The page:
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Exploring how the John Proctor goes through a journey of self discovery and makes the decision that his pride and principles are worth dying for.

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Arthur Miller's play 'The Crucible' was based upon the 1950s McArthur trials. Miller was called before the House of Un-American Activities Committee in 1956 and refused to testify against his friends and associates (similar to the decision made by his main character and protagonist, John Proctor). He was then charged with contempt, but the conviction was later overruled with an appeal. The play explores the challenge in society to stand up for what you believe in and doing good in the face of evil. Salem must have seemed a very strong basis of which to develop his play and ideas. Miller travelled to Salem and heavily researched the Puritan society existing in the 17th century. In this essay I am going to explain how John Proctor goes through a journey of self discovery and makes the decision that his pride and principles are worth dying for, which is why Miller has written the play. In the first scene involving John Proctor, his sordid affair with Abigail Williams is exposed. Although honest and a good man, John is very passionate - which lands him in a lot of trouble. After a lot of guilt and a heavy concience he decides to end the affair with Abby. ...read more.


'I'll not give my wife to vengeance.' This quote shows John's willingness to stand up for what he believes in, and his love for Elizabeth, because he believes his wife is good and pure and won't hesitate to stand up for her. Elizabeth begs her husband to speak out and tell the court what kind of person Abigail really is. However it takes her arrest before he will do this. Proctor states 'I had not reckoned with goin' into court. But if I must I will.' Abigail is a very powerful girl and the other girls are obviously afraid of her. It is clear that Abigail is out for revenge against Elizabeth Proctor. She wants her arrested and blamed as a witch so badly that she stabs herself in the stomach just so she can say she has put a spell on her and wants her dead. Elizabeth is then arrested on her evidence. Proctor is pushed to his limits - having to stand up in court for his wife. This is one example of how much he stands by his principles. Standing up in court could result in death if he slips up. ...read more.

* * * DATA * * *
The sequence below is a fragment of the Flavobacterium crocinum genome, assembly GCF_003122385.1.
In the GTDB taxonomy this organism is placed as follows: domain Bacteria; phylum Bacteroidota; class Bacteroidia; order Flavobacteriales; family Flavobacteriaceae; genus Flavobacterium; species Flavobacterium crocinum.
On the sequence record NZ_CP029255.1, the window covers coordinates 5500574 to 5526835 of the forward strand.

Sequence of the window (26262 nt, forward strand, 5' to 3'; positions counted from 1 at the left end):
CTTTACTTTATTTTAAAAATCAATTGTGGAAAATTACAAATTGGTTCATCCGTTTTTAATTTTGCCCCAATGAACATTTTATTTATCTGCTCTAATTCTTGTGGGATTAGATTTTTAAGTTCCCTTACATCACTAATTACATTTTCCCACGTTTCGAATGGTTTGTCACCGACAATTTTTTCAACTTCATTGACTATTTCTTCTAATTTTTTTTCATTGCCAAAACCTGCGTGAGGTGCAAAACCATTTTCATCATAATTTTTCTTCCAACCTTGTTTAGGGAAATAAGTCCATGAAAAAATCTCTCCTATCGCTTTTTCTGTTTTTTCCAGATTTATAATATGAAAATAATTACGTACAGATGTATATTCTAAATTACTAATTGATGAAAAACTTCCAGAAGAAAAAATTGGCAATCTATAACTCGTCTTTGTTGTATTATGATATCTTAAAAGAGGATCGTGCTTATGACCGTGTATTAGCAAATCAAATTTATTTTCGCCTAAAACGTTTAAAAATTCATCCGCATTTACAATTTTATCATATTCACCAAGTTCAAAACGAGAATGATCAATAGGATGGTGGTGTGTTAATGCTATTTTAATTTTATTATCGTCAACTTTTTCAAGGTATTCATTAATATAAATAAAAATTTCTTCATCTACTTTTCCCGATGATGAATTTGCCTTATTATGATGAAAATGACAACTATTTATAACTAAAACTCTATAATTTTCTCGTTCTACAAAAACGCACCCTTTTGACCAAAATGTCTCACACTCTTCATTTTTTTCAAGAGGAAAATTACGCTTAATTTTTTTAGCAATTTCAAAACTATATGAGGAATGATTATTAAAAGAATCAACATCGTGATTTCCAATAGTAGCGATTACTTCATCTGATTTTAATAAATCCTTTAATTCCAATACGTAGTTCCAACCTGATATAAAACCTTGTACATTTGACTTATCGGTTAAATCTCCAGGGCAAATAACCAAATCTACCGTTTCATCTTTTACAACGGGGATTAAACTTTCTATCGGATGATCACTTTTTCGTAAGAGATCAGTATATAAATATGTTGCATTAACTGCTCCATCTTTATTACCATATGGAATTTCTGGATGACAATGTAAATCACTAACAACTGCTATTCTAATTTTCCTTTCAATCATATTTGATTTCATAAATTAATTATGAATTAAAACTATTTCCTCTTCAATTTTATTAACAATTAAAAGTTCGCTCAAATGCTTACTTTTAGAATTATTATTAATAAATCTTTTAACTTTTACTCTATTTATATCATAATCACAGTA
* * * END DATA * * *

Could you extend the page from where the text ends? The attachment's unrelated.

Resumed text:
He tears up his 'confession'. Now a doomed man, he maintains his dignity to the gallows. Elizabeth refuses to watch his execution and exclaims 'He has his goodness now. God forbid I take it from him!'. Elizabeth saying this enforces the idea that John has gone on a journey of self discovery. 'He has his goodness now' can be interpreted that in the beginning of the play, John was not a man of integrity or goodness but through the trials and tribulations of the play has been made into a better man. 'God forbid I take it from him' suggests that Elizabeth feels that she should not be present at Johns funeral as she feels partly to blame for his death. In conclusion I believe that the above events outlined from the play explain the trials and transformation of John Proctor - from being impulsive and passionate to being loving and believing that his principles are worth dying for. Elizabeth being the woman he loves and seeks forgiveness from, and Abigail, the jealous and frightening girl who seeks revenge on both of them. Miller has used 'The Crucible' to send a message to modern America about the consequences of repeating history; comparing the 1950s McArthur trials to the Salem witch trials. ?? ?? ?? ?? English GCSE Coursework - The Crucible 15/9/06 Lucy O'Donovan 11.7 ...read more.

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